I carry around a notebook that is full of one-liners and scribbles of half-thoughts that, once fully formed, could become something, but until they are fully formed, those follow me around like my shadow. I find myself constantly thinking about how to reshape an idea, how to phrase and contextualize it, and how to convey its complexity without being overly stuffy. Perhaps a better example is the list of funny anecdotes or observations that were noteworthy enough for me to write them down for reference, if only I could fumble my way past the anecdote itself to what it is that that moment embodies. But if I sit around and stew about “What does this mean? How can I use this as a vehicle to tell some larger tale?” I’d be sitting here staring at a blank screen for the rest of my life. So I just continue on. I go for walks, go get coffee, play with Baby, make dinners, sit in my cubicle, and maybe, just maybe, somewhere along the way, I’ll figure it out and then I’ll get to use that in my writing. But, more likely, I’ll get ‘distracted’ along the way, overhear something interesting in line at Starbucks that I’ll write down in my notebook and chase that scrap instead – either because that has a faster path to my discovery of meaning or because it’s more timely or simply more interesting. The most likely reason, though, is because I’m still struggling to achieve a way to impart meaning to the previous moment. In short: it’s not helpful to sit around thinking “INSPIRATION STRIKE NOW, goddamnit!” But just because I cast that moment aside until later doesn’t make everything that happens in between the recording of the moment and the hours, days, weeks, months, or even years before it becomes something “procrastination.”

The Improvised Life did a follow-up post linking to Brain Pickings’ post on procrastination but I think that this post from Brain Pickings makes more connections for me: “We need to have wrestled with the problem and lost. Because it’s only after we stop searching that an answer may arrive.”

In Which I Gain 7 lbs in One Week

In addition to being sick, it has been too goddamn hot to set foot outside my front door. So I’ve not been going for the daily walks I so look forward to once summer is over. The September equinox may have signaled fall’s arrival to the rest of the country, but here it just means that in another month or so I might be able to part the blackout curtains that are drawn all summer long. Which, here, is at least 5 months long, give or take. (Please take, by the way. TAKE IT AWAY. I daydream that some southern hemisphere equivalent of a Nordic god will come and throw his reins around the sun and drag it kicking and screaming right where it belongs: safely underground until further notice. Or maybe Vermont since I hear it’s not all that sunny there? Maybe they could borrow it for awhile…) I get that I should expect it to still be this hot since I live on the surface of the sun but I am just over it. Every year I reach my breaking point, and this year, as always, it comes in September when it should not still be 107 (as it has been all week). I would be shaking my fist skyward as I say that but that would mean I’d have to expose my incredibly fair, delicate skin to even more sun damage. Where fair and delicate should be read as “formerly fair & delicate but now permanently sun-damaged and prematurely aged.”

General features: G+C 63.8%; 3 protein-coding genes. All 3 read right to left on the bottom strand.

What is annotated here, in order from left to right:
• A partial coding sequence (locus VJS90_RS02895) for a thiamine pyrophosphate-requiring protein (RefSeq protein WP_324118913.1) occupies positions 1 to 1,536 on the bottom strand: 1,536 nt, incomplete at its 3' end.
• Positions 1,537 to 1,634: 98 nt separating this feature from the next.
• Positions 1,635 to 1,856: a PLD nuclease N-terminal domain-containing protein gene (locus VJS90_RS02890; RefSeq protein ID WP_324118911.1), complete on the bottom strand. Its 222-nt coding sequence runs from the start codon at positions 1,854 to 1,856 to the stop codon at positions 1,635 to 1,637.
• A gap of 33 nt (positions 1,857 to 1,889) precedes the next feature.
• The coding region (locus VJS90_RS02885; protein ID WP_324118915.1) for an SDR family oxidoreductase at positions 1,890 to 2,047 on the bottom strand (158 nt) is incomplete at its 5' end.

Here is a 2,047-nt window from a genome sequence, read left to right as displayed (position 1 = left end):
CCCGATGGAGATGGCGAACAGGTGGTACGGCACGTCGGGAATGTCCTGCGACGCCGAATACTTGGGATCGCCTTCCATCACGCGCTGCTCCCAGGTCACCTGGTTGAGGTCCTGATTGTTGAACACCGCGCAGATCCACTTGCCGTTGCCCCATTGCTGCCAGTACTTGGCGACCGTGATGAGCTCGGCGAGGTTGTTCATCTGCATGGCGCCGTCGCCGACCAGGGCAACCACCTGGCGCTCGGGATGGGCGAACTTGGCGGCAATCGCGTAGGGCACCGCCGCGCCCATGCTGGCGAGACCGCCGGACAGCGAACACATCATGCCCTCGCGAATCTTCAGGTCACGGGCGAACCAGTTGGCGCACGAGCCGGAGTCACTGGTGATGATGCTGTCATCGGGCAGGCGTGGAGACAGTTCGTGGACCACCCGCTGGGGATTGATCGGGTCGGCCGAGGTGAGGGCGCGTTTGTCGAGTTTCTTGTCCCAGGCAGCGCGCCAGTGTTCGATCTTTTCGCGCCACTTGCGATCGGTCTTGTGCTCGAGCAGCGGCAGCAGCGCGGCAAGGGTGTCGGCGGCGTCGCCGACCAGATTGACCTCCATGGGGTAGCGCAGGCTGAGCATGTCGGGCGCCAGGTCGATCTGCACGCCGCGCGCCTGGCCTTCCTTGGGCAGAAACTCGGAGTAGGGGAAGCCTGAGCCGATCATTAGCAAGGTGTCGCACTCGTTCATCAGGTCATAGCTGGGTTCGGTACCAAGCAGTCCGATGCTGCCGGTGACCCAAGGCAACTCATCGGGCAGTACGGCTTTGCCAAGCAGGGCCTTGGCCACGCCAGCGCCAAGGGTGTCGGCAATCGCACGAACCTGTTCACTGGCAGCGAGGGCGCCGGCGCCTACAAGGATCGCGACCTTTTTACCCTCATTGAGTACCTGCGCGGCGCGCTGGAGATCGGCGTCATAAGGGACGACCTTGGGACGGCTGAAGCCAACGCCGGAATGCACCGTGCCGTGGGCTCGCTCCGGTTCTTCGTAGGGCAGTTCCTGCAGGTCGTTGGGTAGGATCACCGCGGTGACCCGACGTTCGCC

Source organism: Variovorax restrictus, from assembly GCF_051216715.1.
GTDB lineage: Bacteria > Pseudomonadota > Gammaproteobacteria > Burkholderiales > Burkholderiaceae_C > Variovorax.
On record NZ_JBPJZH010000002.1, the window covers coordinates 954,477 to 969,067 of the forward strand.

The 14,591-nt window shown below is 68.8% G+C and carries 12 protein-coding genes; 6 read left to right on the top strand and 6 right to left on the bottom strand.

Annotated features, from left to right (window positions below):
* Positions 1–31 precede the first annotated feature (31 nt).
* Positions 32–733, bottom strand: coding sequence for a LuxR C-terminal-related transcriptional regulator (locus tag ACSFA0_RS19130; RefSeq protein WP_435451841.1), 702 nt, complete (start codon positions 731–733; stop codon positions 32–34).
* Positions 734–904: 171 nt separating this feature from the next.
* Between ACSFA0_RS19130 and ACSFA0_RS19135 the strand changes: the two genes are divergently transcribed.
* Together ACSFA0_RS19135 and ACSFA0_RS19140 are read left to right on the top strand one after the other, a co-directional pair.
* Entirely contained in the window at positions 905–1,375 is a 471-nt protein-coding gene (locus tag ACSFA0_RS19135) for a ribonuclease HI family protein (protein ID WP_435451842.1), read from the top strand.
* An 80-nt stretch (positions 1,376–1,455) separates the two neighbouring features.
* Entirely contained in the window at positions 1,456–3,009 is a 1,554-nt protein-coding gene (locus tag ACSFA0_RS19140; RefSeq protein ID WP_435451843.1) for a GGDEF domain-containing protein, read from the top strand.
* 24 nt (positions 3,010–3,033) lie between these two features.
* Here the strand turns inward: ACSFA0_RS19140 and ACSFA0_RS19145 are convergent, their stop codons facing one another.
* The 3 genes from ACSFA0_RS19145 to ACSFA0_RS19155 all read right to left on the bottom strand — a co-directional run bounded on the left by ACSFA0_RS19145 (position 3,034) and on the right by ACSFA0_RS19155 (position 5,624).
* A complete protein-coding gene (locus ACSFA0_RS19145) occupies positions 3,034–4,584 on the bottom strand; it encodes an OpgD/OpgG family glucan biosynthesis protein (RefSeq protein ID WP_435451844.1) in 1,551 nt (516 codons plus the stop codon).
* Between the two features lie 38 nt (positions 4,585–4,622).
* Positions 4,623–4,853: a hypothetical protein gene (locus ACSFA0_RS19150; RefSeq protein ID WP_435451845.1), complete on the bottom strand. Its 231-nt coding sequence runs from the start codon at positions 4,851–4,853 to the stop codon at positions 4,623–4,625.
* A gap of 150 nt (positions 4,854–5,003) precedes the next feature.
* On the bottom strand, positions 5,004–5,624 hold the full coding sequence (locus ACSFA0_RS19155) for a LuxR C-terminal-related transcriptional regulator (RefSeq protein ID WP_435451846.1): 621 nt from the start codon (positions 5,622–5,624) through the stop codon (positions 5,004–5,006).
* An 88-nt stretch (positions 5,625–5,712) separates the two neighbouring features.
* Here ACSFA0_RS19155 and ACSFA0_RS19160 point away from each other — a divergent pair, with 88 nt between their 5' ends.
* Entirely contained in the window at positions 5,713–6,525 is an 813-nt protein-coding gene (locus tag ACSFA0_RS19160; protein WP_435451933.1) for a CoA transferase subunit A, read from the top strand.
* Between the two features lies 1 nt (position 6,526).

In addition to being too sick and wiped out to brave the heat to get exercise, I’ve also been too wiped out to make multiple meals, which means we’ve been meal planning around Baby. Bad idea, as she has grown quite picky. Proper meals of a protein and vegetables – grilled chicken with vegetables, a lovely salad with fish – are all out of the question. She won’t eat any meat at all, nor most vegetables. She’s an utter carbitarian. A fruitivore. This means that our menus for the past week have looked something like this:

  • Mac’n’cheese
  • Spaghetti
  • Stuffed shells with pesto
  • Grilled cheese
  • Quesadillas
  • Leftovers of all of the above, served with sides of fruit and cheese

On top of everything else, now I’ve got another issue to tackle this week: our dryer seems to be on the fritz. All of our pants seem to be shrinking…

My Greatest Fears Realized

I have this irrational fear that I will blurt out something that is appallingly inappropriate for the context. Or just plain unspeakably unsuitable for any context. Like if I were in a meeting at work and found the words “I like little boys” falling out of my mouth. Or turn to my in-laws and ask if they want a bong hit. Just completely, utterly inappropriate.